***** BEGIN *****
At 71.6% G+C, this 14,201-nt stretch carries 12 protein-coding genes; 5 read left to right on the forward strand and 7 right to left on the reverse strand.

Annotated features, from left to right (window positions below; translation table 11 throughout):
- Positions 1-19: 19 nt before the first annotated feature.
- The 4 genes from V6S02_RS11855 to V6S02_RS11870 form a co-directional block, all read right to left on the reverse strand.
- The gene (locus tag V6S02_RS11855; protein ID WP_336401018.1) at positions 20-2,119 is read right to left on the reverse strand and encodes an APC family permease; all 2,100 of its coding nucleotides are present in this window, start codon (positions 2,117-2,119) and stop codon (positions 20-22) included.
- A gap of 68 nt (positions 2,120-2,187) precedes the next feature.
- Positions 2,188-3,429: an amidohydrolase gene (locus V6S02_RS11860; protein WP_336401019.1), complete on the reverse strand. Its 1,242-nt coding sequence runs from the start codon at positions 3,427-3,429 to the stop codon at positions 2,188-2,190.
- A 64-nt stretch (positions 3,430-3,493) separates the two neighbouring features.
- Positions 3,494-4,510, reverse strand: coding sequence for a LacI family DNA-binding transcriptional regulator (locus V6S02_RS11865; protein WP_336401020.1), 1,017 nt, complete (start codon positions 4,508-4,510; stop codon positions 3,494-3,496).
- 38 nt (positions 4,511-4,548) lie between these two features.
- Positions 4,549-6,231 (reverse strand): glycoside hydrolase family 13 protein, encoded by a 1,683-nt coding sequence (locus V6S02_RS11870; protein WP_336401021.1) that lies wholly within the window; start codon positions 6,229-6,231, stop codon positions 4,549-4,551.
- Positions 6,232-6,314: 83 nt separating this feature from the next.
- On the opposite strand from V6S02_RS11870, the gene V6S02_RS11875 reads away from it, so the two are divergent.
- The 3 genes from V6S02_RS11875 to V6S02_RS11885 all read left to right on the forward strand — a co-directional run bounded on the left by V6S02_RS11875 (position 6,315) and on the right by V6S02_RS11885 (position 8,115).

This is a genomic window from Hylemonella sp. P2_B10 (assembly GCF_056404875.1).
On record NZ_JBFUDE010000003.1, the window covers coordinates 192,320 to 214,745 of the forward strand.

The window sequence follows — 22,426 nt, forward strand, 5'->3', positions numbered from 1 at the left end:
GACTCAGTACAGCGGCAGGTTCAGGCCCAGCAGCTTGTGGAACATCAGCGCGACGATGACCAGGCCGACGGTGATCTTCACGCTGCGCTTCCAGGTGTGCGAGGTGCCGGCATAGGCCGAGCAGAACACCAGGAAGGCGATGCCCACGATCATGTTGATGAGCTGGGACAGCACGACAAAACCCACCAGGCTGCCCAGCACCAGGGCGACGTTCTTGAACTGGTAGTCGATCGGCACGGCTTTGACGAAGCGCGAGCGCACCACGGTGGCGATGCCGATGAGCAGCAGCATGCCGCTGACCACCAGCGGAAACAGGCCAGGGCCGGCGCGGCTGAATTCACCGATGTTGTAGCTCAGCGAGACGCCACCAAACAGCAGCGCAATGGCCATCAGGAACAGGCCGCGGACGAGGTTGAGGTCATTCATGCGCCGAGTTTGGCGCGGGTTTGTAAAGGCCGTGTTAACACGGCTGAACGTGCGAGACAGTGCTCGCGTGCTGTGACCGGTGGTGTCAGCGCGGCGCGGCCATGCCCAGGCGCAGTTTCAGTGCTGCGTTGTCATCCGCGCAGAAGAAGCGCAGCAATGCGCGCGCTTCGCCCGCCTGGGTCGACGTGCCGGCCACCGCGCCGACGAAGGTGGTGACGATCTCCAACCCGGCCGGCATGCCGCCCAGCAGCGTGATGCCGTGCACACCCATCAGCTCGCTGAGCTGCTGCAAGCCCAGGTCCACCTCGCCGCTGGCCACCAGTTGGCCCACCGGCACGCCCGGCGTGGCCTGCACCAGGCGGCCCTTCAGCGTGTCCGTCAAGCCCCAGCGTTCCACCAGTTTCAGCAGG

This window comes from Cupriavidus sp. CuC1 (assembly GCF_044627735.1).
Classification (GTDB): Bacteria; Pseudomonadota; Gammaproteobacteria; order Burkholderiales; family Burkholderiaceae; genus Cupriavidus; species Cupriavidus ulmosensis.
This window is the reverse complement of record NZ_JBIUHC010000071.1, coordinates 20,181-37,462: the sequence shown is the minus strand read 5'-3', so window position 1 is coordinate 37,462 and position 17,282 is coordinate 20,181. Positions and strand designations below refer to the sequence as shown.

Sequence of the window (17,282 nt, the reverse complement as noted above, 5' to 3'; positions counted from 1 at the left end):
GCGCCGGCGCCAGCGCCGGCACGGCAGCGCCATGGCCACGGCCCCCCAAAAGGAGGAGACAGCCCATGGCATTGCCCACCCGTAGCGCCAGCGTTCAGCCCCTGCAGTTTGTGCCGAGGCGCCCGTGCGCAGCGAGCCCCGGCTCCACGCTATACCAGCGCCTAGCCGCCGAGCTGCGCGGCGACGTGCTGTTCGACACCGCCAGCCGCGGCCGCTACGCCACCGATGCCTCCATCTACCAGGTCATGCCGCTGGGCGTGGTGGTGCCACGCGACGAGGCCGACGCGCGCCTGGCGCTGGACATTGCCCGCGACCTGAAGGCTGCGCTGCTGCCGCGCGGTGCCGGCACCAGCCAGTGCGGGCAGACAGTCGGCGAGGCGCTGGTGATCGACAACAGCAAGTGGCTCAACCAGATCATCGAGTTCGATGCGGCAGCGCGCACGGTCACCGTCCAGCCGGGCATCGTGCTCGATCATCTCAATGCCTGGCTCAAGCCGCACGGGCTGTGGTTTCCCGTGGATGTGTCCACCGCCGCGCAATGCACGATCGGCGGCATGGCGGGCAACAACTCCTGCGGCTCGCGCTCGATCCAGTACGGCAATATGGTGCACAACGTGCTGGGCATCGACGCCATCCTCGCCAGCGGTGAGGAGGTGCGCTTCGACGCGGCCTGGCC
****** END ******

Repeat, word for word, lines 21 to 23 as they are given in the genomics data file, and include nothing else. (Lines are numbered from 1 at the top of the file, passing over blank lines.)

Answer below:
This window is the reverse complement of record NZ_JBIUHC010000071.1, coordinates 20,181-37,462: the sequence shown is the minus strand read 5'-3', so window position 1 is coordinate 37,462 and position 17,282 is coordinate 20,181. Positions and strand designations below refer to the sequence as shown.

Sequence of the window (17,282 nt, the reverse complement as noted above, 5' to 3'; positions counted from 1 at the left end):
GCGCCGGCGCCAGCGCCGGCACGGCAGCGCCATGGCCACGGCCCCCCAAAAGGAGGAGACAGCCCATGGCATTGCCCACCCGTAGCGCCAGCGTTCAGCCCCTGCAGTTTGTGCCGAGGCGCCCGTGCGCAGCGAGCCCCGGCTCCACGCTATACCAGCGCCTAGCCGCCGAGCTGCGCGGCGACGTGCTGTTCGACACCGCCAGCCGCGGCCGCTACGCCACCGATGCCTCCATCTACCAGGTCATGCCGCTGGGCGTGGTGGTGCCACGCGACGAGGCCGACGCGCGCCTGGCGCTGGACATTGCCCGCGACCTGAAGGCTGCGCTGCTGCCGCGCGGTGCCGGCACCAGCCAGTGCGGGCAGACAGTCGGCGAGGCGCTGGTGATCGACAACAGCAAGTGGCTCAACCAGATCATCGAGTTCGATGCGGCAGCGCGCACGGTCACCGTCCAGCCGGGCATCGTGCTCGATCATCTCAATGCCTGGCTCAAGCCGCACGGGCTGTGGTTTCCCGTGGATGTGTCCACCGCCGCGCAATGCACGATCGGCGGCATGGCGGGCAACAACTCCTGCGGCTCGCGCTCGATCCAGTACGGCAATATGGTGCACAACGTGCTGGGCATCGACGCCATCCTCGCCAGCGGTGAGGAGGTGCGCTTCGACGCGGCCTGGCC